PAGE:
Speech at the High-Level Meeting of Speakers of Parliaments of NATO member countries

Ladies and gentlemen, dear colleagues,

As a member of our NATO PA delegation I’m happy to see so many colleagues whom I last saw 2 weeks ago for our spring session in Luxembourg. Our speaker Fernand Etgen told me he genuinly wanted to attend but that the political calendar of Luxembourg prohibited him from doing so.

Luxembourg has always been a reliable ally, embodying the principles of unity and solidarity upon which the transatlantic organization was founded. However, there are certain factors that prevent Luxembourg from meeting the 2% threshold of defense spending. Today, I will outline these factors and explain why a broader approach to security is necessary.

First and foremost, it is important to understand that the 2% threshold is not an end in itself. Luxembourg has consistently met every NATO-assigned national target within the framework of the NATO defense planning process. We prioritize achieving the Alliance’s common planning objectives and are committed to supporting our allies when needed. While we engage in discussions on the future of the Alliance’s Defense Investment Pledge, we hope for understanding regarding national specificities.

Furthermore, Luxembourg advocates for a broader security policy that goes beyond military instruments alone. We firmly believe that non-military tools such as diplomacy, development, and civilian crisis management are essential for fostering stability across the Alliance’s broader neighborhood, especially when it comes to our southern flank as our colleague Augusto SANTOS SILVA from Portugal rightly said. Defining targets solely on defense expenditure terms can be short-sighted and may hinder the allocation of resources to non-military stabilizing efforts. Luxembourg is dedicated to financing both military and non-military instruments, as evidenced by our substantial commitment of 1% of our national GDP to development and humanitarian aid.

Moreover, the socio-economic specificities of certain allies must be taken into consideration. Currently, defense efforts are calculated as a share of national GDP, but this methodology fails to account for the realities on the ground. Luxembourg’s GDP per capita is above average due in part to the economic contributions of more than 180.000 cross-border workers. 

Increasing military spending to meet the 2% threshold would require a significant financial commitment that exceeds our absorption capacity. Nevertheless, Luxembourg has taken substantial steps to enhance its defense efforts, investing in military capacities beyond NATO’s requirements.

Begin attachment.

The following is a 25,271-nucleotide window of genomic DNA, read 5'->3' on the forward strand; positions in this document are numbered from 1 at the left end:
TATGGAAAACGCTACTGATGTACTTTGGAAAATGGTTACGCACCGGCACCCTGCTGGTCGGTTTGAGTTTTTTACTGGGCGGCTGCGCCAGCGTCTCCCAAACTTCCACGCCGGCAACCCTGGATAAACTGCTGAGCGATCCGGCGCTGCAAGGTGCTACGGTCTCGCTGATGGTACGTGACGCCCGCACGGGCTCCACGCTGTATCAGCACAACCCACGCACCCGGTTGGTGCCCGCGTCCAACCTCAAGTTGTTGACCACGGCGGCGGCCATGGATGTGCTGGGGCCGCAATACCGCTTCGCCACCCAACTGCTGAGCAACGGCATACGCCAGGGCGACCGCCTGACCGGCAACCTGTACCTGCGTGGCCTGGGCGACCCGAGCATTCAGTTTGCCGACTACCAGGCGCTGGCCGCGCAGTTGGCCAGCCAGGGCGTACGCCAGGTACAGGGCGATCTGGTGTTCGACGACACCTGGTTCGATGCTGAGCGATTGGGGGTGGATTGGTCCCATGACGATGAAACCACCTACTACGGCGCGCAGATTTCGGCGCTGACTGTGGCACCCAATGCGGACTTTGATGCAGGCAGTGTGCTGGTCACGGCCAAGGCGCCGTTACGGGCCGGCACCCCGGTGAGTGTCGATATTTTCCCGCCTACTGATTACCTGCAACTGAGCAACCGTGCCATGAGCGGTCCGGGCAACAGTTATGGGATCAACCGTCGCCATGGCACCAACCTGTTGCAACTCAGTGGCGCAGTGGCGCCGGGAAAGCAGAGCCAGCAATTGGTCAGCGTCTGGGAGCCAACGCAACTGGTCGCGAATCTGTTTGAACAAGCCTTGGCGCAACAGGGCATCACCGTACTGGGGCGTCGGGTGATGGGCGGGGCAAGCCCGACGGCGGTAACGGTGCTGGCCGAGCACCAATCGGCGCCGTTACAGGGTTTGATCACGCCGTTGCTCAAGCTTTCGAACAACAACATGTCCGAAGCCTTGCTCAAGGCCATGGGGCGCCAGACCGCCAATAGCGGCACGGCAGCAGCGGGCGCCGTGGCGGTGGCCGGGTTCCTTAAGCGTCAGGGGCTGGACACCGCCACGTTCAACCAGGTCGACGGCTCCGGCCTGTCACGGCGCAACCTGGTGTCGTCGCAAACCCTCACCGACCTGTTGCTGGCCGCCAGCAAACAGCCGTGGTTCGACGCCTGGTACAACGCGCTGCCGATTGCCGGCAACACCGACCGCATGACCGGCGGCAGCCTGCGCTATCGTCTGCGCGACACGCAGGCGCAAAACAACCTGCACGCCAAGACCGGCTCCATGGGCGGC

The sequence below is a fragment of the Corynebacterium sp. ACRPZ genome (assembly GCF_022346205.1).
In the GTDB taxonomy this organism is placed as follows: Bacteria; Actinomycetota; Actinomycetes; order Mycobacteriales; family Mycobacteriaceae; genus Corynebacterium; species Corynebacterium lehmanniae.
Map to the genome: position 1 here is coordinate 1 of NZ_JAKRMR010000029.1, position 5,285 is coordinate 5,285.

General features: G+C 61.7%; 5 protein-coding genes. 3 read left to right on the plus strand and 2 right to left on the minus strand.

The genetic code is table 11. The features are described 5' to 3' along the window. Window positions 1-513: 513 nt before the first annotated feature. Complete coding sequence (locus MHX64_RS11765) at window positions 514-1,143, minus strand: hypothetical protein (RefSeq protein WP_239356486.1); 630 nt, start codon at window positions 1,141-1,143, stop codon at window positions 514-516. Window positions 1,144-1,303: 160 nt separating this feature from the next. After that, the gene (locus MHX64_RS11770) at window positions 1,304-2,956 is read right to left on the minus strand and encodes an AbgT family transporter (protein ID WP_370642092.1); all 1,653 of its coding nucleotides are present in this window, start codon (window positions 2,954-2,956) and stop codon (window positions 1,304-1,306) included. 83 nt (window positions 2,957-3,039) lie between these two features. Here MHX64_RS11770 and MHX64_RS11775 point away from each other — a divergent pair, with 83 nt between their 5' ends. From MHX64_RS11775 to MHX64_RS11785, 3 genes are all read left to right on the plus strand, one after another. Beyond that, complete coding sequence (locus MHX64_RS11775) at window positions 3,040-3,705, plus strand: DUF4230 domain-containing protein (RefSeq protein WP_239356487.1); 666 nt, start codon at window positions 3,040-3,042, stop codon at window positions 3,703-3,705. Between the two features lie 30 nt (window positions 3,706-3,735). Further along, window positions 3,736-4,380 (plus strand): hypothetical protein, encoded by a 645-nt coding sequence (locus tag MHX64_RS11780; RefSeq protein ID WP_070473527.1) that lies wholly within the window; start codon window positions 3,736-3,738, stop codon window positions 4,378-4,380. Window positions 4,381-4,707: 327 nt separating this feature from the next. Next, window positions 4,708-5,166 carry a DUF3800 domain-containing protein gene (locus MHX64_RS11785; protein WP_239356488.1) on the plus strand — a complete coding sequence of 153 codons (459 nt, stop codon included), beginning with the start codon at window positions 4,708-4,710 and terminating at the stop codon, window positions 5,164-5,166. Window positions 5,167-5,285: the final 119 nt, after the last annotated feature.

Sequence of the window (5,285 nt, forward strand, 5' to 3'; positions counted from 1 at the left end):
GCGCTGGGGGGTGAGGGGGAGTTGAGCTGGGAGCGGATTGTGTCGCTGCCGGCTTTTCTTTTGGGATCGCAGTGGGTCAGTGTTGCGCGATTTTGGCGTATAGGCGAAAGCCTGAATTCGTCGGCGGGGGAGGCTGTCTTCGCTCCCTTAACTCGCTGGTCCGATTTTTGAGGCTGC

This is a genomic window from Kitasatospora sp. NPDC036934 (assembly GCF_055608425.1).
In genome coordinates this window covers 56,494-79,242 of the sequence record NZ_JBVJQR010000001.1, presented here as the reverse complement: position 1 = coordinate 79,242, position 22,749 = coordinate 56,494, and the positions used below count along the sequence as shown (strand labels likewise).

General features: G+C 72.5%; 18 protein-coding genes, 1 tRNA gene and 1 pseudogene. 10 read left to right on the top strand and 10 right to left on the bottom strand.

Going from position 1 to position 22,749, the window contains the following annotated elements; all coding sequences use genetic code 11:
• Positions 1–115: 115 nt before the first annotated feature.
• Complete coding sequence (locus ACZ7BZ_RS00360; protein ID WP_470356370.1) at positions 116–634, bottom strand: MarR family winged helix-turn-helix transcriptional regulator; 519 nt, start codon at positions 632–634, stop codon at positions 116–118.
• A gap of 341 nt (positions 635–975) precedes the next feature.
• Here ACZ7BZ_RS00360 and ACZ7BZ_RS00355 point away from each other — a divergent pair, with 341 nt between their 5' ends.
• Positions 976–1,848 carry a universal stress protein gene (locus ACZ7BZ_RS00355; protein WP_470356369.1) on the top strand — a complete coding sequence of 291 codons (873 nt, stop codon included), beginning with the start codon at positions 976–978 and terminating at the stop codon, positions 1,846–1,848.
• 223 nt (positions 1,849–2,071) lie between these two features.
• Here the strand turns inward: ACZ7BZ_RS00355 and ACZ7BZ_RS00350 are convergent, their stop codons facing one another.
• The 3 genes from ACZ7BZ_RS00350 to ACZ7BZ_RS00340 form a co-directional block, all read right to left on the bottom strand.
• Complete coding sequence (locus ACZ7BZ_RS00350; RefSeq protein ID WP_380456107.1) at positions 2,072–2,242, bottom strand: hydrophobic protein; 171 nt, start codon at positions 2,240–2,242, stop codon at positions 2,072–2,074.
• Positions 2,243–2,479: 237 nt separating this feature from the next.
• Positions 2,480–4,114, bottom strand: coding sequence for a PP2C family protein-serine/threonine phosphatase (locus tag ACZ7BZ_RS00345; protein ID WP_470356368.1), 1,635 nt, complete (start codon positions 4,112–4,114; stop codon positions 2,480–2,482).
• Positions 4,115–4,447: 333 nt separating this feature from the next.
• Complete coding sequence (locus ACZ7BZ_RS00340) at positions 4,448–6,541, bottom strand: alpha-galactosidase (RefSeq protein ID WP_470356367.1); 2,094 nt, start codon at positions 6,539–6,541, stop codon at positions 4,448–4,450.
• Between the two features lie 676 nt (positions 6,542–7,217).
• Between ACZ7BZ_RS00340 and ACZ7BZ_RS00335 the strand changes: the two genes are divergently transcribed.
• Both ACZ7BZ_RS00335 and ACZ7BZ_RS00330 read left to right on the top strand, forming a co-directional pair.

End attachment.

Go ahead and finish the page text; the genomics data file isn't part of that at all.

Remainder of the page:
In terms of investments, Luxembourg exceeds NATO’s 20% guideline and focuses on acquiring state-of-the-art capabilities to strengthen its armed forces. We prioritize projects and capabilities that add value to the Alliance as a whole or fill capability gaps. Our voluntary contributions to programs like Allied Ground Surveillance, Allied Future Surveillance and Control, and the Multi-Role Tanker Transport program go above and beyond NATO’s demands. These investments benefit not only Luxembourg but also NATO and its partners, primarily within the European Union.

Other examples include the acquisition of the A400M aircraft and the provision of pilots and loadmasters within the framework of the Belgian-Luxembourg A400M fleet, the very significant participation in the multinational MRTT programme and the acquisition of satellites. Even when taking these initiatives into account, and all the while doubling its defence budget, Luxembourg does not meet the 2% threshold. Nevertheless, internationally, Luxembourg ranks 8th in terms of defence expenditure per capita. 

In conclusion, Luxembourg stands as a steadfast ally, embodying the principles of unity and solidarity within the North Atlantic Alliance. We remain committed to the common objectives of the Alliance, despite our inability to meet the 2% threshold. By advocating for a broader security approach, understanding socio-economic specificities, and investing in valuable capabilities, Luxembourg contributes to the strength and resilience of the Alliance. Let us continue to work together in the spirit of unity and solidarity to ensure a peaceful and secure Euro-Atlantic area. A NATO including as soon as possible Sweden as its 32nd member and an area where Ukraine has won control over its internationally recognized territory!

Thank you.

This speech has been delivered at the High-Level meeting of speakers of Parliaments of NATO member countries in Vilnius from June 1-3 2023. The document represents the prepared statement, please check against the delivered version.